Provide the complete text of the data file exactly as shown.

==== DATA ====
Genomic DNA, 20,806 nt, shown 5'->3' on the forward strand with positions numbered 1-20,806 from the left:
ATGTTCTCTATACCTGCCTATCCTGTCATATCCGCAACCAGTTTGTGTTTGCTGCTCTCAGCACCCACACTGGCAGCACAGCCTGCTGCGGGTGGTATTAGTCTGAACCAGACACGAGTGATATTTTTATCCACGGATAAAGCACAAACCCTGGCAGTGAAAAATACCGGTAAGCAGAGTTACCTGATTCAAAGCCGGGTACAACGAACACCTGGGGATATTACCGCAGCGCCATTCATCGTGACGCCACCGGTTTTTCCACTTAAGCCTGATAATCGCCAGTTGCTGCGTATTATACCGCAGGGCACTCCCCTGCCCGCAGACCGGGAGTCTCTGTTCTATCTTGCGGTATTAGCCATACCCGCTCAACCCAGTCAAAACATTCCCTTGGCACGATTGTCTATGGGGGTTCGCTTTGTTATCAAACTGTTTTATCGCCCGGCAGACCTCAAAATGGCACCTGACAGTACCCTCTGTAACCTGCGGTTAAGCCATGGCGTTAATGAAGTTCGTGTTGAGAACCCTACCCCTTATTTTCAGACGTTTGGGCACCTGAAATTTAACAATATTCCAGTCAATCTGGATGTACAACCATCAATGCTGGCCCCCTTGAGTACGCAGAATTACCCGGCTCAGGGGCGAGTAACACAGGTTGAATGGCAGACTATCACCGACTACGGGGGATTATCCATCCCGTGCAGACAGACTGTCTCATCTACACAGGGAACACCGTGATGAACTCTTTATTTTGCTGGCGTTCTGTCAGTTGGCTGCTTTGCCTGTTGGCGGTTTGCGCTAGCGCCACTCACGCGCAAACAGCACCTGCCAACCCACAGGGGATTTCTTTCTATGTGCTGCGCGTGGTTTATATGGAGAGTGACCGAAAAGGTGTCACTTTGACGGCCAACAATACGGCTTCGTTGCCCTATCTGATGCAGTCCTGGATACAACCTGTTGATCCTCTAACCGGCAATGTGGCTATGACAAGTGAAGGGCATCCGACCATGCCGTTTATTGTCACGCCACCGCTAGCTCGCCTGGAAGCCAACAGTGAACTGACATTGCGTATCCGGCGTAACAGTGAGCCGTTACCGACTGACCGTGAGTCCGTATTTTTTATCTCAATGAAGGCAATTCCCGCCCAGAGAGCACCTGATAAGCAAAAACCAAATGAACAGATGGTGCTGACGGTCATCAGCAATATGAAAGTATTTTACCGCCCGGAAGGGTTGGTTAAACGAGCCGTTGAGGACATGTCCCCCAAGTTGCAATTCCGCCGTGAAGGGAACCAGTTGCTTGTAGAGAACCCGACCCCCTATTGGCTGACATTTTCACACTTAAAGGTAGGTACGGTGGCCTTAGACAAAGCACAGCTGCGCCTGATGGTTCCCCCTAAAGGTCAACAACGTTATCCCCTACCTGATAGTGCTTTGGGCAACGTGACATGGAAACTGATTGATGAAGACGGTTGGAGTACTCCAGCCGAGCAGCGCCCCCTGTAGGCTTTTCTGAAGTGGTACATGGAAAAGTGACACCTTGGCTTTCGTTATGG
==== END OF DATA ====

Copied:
Genomic DNA, 20,806 nt, shown 5'->3' on the forward strand with positions numbered 1-20,806 from the left:
ATGTTCTCTATACCTGCCTATCCTGTCATATCCGCAACCAGTTTGTGTTTGCTGCTCTCAGCACCCACACTGGCAGCACAGCCTGCTGCGGGTGGTATTAGTCTGAACCAGACACGAGTGATATTTTTATCCACGGATAAAGCACAAACCCTGGCAGTGAAAAATACCGGTAAGCAGAGTTACCTGATTCAAAGCCGGGTACAACGAACACCTGGGGATATTACCGCAGCGCCATTCATCGTGACGCCACCGGTTTTTCCACTTAAGCCTGATAATCGCCAGTTGCTGCGTATTATACCGCAGGGCACTCCCCTGCCCGCAGACCGGGAGTCTCTGTTCTATCTTGCGGTATTAGCCATACCCGCTCAACCCAGTCAAAACATTCCCTTGGCACGATTGTCTATGGGGGTTCGCTTTGTTATCAAACTGTTTTATCGCCCGGCAGACCTCAAAATGGCACCTGACAGTACCCTCTGTAACCTGCGGTTAAGCCATGGCGTTAATGAAGTTCGTGTTGAGAACCCTACCCCTTATTTTCAGACGTTTGGGCACCTGAAATTTAACAATATTCCAGTCAATCTGGATGTACAACCATCAATGCTGGCCCCCTTGAGTACGCAGAATTACCCGGCTCAGGGGCGAGTAACACAGGTTGAATGGCAGACTATCACCGACTACGGGGGATTATCCATCCCGTGCAGACAGACTGTCTCATCTACACAGGGAACACCGTGATGAACTCTTTATTTTGCTGGCGTTCTGTCAGTTGGCTGCTTTGCCTGTTGGCGGTTTGCGCTAGCGCCACTCACGCGCAAACAGCACCTGCCAACCCACAGGGGATTTCTTTCTATGTGCTGCGCGTGGTTTATATGGAGAGTGACCGAAAAGGTGTCACTTTGACGGCCAACAATACGGCTTCGTTGCCCTATCTGATGCAGTCCTGGATACAACCTGTTGATCCTCTAACCGGCAATGTGGCTATGACAAGTGAAGGGCATCCGACCATGCCGTTTATTGTCACGCCACCGCTAGCTCGCCTGGAAGCCAACAGTGAACTGACATTGCGTATCCGGCGTAACAGTGAGCCGTTACCGACTGACCGTGAGTCCGTATTTTTTATCTCAATGAAGGCAATTCCCGCCCAGAGAGCACCTGATAAGCAAAAACCAAATGAACAGATGGTGCTGACGGTCATCAGCAATATGAAAGTATTTTACCGCCCGGAAGGGTTGGTTAAACGAGCCGTTGAGGACATGTCCCCCAAGTTGCAATTCCGCCGTGAAGGGAACCAGTTGCTTGTAGAGAACCCGACCCCCTATTGGCTGACATTTTCACACTTAAAGGTAGGTACGGTGGCCTTAGACAAAGCACAGCTGCGCCTGATGGTTCCCCCTAAAGGTCAACAACGTTATCCCCTACCTGATAGTGCTTTGGGCAACGTGACATGGAAACTGATTGATGAAGACGGTTGGAGTACTCCAGCCGAGCAGCGCCCCCTGTAGGCTTTTCTGAAGTGGTACATGGAAAAGTGACACCTTGGCTTTCGTTATGG